The Internal Market Bill paves the way for the UK Government to breach international law. The Government insisted unfettered access for good from Northern Ireland to the rest of the UK is “critical”. But the proposed legislation evoked backlash and outrage from Westminister and Brussels. Today it will face its second reading in what’s bound to be a box office clash for Boris Johnson’s Government and their critics.
What is the Internal Market Bill?
The Internal Market Bill is a piece of proposed legislation which outlines the legal position of the UK in the wake of the transition period which concludes at the end of the year.
The legislation empowers ministers to provide themselves with the power to determine rules on state aid and goods travelling between Northern Ireland and Great Britain.
The draft legislation reads: “Certain provisions to have effect notwithstanding inconsistency or incompatibility with international or other domestic law.”
Essentially, the agreement provides the UK with the power to roll back the terms agreed in the Withdrawal Agreement agreed by the EU and UK.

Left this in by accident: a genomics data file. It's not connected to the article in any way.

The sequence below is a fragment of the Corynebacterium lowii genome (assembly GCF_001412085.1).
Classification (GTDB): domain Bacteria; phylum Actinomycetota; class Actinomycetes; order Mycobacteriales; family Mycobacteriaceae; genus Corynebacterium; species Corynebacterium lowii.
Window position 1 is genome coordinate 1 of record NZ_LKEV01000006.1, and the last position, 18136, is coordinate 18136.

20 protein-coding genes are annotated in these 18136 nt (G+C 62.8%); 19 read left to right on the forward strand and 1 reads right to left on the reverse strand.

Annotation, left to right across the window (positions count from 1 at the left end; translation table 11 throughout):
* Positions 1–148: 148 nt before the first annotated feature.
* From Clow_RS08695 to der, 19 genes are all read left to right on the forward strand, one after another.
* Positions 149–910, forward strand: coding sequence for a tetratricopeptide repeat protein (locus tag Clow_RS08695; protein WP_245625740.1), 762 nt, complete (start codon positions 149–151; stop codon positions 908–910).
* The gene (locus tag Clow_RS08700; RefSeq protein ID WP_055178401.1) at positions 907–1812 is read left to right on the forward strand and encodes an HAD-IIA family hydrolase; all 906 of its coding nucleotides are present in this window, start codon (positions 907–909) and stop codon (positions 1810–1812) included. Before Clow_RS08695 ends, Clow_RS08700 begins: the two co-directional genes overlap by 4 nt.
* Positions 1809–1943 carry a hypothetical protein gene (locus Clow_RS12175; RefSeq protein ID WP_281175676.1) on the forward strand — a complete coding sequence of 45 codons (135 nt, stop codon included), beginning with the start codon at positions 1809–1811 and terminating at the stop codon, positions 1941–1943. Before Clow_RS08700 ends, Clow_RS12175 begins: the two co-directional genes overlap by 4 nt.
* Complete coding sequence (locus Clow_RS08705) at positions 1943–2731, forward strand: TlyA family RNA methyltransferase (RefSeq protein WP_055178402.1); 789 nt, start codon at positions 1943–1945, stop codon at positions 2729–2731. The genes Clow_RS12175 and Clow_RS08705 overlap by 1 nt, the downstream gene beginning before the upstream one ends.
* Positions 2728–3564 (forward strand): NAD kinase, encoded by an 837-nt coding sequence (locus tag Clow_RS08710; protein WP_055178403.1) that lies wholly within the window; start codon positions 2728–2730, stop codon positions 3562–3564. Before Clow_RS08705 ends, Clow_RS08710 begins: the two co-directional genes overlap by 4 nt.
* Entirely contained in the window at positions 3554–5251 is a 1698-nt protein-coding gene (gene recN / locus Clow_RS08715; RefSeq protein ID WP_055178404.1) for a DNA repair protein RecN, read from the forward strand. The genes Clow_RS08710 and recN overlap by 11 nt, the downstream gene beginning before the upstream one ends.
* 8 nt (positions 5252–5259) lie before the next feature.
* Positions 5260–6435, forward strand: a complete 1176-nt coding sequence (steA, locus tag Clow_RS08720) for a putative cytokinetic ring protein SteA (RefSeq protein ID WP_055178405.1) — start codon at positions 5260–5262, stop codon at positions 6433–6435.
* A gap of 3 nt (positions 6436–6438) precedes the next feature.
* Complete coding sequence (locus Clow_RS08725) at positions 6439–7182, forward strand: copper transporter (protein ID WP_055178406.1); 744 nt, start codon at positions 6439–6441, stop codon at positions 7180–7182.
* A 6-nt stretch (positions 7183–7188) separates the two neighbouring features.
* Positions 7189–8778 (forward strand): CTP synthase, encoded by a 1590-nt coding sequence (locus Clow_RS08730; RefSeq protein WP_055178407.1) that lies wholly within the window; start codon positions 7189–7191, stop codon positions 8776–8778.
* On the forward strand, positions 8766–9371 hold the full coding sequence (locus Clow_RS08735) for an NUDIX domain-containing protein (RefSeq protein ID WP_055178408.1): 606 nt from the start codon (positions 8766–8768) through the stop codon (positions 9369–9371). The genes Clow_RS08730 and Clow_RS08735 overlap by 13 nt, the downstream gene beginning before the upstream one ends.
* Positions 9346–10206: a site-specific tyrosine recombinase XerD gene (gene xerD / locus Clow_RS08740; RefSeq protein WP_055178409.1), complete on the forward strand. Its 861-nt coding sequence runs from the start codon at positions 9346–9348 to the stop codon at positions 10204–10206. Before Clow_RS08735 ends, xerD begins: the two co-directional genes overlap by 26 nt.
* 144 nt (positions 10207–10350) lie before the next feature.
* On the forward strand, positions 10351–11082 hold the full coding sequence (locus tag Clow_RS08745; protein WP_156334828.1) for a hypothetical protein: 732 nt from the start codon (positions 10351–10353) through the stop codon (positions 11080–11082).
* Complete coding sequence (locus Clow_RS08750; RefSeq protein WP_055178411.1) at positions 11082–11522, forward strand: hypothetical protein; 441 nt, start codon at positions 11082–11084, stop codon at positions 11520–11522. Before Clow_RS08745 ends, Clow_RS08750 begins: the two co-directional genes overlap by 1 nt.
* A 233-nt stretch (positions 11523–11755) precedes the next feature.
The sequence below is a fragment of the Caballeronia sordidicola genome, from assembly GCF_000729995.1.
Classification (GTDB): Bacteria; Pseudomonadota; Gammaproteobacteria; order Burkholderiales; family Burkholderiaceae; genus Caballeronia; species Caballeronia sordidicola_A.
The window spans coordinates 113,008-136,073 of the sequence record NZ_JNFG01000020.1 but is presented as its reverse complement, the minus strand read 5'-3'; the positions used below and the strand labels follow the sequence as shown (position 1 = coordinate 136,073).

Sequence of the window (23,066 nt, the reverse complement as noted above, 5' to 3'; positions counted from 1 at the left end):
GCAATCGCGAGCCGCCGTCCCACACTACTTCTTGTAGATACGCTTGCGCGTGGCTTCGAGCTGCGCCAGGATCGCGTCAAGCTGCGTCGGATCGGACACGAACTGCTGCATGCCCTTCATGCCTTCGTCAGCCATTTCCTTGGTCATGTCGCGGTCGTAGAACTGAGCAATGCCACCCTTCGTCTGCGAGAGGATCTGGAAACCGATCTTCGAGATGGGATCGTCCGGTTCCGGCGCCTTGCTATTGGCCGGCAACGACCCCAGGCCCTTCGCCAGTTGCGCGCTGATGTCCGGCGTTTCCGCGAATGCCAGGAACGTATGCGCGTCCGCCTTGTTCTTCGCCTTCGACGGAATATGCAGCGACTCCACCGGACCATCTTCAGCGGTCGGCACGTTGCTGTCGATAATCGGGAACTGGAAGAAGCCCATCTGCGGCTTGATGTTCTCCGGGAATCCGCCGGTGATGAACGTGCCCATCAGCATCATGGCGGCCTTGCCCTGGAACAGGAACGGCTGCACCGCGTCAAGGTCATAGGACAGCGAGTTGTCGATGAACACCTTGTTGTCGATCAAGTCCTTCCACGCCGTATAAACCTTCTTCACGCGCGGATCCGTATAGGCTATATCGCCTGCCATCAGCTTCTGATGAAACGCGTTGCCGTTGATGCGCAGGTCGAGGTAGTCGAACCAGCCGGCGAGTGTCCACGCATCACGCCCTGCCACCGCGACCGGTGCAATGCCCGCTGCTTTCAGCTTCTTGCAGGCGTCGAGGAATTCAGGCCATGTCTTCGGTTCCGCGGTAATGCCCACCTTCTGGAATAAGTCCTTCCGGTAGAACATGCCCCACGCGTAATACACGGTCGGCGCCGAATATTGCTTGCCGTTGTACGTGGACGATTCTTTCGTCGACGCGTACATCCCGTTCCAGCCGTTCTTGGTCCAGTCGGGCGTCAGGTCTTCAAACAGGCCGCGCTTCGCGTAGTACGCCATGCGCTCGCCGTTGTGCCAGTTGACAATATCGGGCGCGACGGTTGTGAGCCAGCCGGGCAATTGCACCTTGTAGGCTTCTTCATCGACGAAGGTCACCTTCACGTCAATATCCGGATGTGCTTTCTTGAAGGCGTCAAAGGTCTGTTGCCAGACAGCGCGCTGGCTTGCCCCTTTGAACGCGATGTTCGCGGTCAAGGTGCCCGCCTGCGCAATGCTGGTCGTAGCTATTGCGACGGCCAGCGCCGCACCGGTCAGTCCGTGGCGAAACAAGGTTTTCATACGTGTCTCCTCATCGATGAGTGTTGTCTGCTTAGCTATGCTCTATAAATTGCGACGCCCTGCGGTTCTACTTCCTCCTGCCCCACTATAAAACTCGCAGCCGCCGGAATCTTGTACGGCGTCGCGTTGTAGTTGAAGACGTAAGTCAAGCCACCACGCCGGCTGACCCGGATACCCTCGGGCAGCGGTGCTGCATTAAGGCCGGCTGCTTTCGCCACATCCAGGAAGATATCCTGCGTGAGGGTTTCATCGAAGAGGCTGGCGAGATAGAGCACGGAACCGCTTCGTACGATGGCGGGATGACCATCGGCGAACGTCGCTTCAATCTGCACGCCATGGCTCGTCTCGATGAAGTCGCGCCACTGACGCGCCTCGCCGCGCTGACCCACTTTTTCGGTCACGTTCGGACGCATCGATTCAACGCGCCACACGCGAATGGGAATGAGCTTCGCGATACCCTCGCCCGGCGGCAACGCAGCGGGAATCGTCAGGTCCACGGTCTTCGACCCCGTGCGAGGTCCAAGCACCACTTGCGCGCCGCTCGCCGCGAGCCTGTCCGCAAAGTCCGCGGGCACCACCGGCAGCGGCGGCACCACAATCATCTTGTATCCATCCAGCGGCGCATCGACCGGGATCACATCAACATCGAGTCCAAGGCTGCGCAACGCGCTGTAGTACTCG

If approved the Bill would enable ministers to disapply parts of the Northern Ireland protocol of the Withdrawal Agreement by modifying export declarations and other exit procedures.
READ MORE: Internal Market Bill timetable: Second reading tonight – full schedule
Does the Bill have a lot of support?
The Internal Market Bill is a controversial bill generally, particularly given the clause which empowers the UK Government to breach international law.
Strong Brexit supporting MPs have supported Mr Johnson’s move, however, some have argued for greater clarity about how the UK Government will deviate from the EU’s legislation.
Several other Conservative MPs have expressed concern about the UK going back on its former promises on an international stage.
All five former living prime ministers including David Cameron, Theresa May and Sir John Major have said the move would undermine Britain’s reputation.
Mr Cameron said: “Passing an Act of Parliament and then going on to break an international treaty obligation is the very, very last thing you should contemplate.
“It should be an absolute final resort. So I do have misgivings about what’s being proposed.”
Policing Minister Kit Malthouse today said “in theory” the proposed legislation could break international law, but international law could “accommodate” such a scenario.
He said: “In circumstances where the EU sought to prevent food exports from GB to Northern Ireland, I think that would be a perfectly legitimate thing for us to do.
“To say ‘that’s just not within our sovereign rights and we, therefore, we have a right to supply food into that part of the country’.
“I those circumstances I think… international law would accommodate that.”